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[ Corporate Tax - Intermediate Sanctions Excise Taxes ]

Suggested Answers : Case Study #2 - Vendor Contract
Intermediate Sanctions :|: Case Studies of Potential Excess Benefit Transactions

  1. Identify, if any, disqualified persons and/or organization managers.

    Disqualified person
    Robert, as a board member, is by definition a disqualified person. He has substantial influence as a board member over the affairs of Penn. Under the statute, certain family members of Robert will also be considered disqualified persons. These family members include his wife and two children. The IRS would likely argue that Medix, under the facts and circumstances rules, is also a disqualified person as a major donor to Penn. Medix, through its private foundation, has donated more than 2% of the total donations received by Penn over the current and preceding four years. This meets the definition of a substantial donor under the Intermediate Sanctions rules. Although it was actually the Medix Foundation that made the donations, because all of the funding for the foundation originated with Medix and because all of the Foundationís board members are also board members of Medix, the IRS would likely argue that Medix controls the Foundation and would impute the donations back to Medix for purposes of the Intermediate Sanctions rules. Medix would otherwise not be a disqualified person since Robert and his two children own only 4% of the stock of Medix. The Medix Foundation would not be a disqualified person since Internal Revenue Code Section 501(c)(3) tax-exempt organizations, by definition, cannot be disqualified persons.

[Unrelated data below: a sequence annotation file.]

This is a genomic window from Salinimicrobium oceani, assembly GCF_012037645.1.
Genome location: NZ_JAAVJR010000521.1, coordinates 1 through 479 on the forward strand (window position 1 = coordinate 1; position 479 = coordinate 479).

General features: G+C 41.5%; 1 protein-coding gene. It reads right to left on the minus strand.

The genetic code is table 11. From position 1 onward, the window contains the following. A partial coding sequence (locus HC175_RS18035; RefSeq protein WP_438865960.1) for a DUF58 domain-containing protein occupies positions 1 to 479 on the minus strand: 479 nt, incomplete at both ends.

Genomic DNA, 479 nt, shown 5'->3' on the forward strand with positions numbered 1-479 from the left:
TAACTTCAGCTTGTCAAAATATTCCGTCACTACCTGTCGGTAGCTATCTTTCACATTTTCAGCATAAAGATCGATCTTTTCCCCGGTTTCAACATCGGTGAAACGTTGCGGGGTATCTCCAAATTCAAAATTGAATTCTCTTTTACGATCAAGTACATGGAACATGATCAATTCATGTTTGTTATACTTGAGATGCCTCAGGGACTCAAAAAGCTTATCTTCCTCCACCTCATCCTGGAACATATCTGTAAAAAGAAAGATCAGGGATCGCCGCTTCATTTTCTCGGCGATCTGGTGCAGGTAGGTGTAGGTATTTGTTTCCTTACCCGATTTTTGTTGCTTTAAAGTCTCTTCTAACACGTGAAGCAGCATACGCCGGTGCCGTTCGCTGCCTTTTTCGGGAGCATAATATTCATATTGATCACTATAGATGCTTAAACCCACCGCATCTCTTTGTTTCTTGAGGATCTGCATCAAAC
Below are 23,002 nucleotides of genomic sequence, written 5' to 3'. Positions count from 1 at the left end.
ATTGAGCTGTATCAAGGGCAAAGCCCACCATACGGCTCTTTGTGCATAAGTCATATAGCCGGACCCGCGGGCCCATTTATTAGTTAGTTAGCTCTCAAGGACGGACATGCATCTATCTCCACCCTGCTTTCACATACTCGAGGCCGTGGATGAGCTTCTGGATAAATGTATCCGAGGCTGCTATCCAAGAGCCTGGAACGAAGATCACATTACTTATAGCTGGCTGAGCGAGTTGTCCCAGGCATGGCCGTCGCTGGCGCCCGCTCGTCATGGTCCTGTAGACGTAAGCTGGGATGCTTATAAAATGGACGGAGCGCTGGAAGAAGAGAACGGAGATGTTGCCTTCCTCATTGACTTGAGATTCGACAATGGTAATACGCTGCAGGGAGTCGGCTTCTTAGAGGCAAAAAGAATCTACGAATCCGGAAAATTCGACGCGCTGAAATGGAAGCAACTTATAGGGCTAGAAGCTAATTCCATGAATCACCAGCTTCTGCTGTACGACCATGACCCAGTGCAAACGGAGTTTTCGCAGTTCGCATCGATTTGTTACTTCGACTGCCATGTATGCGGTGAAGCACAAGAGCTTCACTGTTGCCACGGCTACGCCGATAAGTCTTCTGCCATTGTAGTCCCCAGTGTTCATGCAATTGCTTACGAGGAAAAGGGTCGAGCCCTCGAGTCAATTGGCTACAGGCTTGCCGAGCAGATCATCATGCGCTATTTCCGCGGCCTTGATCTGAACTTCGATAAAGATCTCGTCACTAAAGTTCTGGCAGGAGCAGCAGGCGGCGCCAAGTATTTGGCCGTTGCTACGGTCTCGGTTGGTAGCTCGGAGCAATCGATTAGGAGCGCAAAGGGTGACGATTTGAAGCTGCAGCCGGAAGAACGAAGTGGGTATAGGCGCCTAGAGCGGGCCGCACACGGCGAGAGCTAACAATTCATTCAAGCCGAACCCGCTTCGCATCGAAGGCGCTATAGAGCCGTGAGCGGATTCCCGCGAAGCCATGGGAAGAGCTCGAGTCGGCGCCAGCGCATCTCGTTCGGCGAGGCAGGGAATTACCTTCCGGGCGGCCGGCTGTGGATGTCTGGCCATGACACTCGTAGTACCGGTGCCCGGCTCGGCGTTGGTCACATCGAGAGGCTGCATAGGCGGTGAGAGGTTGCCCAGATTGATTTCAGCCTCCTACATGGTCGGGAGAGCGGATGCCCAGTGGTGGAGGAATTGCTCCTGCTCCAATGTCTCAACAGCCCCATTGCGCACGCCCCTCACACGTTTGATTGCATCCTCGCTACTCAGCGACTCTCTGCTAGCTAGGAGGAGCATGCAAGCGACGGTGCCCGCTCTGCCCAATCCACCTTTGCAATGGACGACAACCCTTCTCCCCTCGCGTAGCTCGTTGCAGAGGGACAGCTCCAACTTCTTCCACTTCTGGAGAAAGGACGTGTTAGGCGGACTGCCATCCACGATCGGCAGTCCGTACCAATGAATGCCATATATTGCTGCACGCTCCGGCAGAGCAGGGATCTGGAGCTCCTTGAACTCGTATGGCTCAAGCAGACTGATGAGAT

Organization managers
    Lucy Beyer, as head of purchasing for Penn, could be argued to be someone who regularly exercises general authority to make administrative decisions on behalf of Penn. As such, she would be an organization manager.

  2. Describe any potential excess benefit transaction(s).

    Because Medix could be argued to be a disqualified person, the awarding of the 5-year contract at what appears to be up to a $3,000,000 premium over fair market value (based on bids by competitors), would be an excess benefits transaction. The potential excess benefit could be reduced if Lucy could document the additional value that Medix suggests it delivers over its competition. Lucy should not consider the Medix Foundation donation in her decision to award the contract.

  3. Who would be liable for any potential excise taxes and how much would they be?

    The premium, which the case study suggests could be up to $3,000,000, would need to be returned unless the additional market value could be supported. The 25% tax on a disqualified person could be as much as $750,000 if $3,000,000 were determined to be the excess benefit. The tax could be assessed against Medix since it is a disqualified person that received an excess benefit.

    Lucy, as the organization manager, could be subject to a 10% tax not to exceed $10,000.

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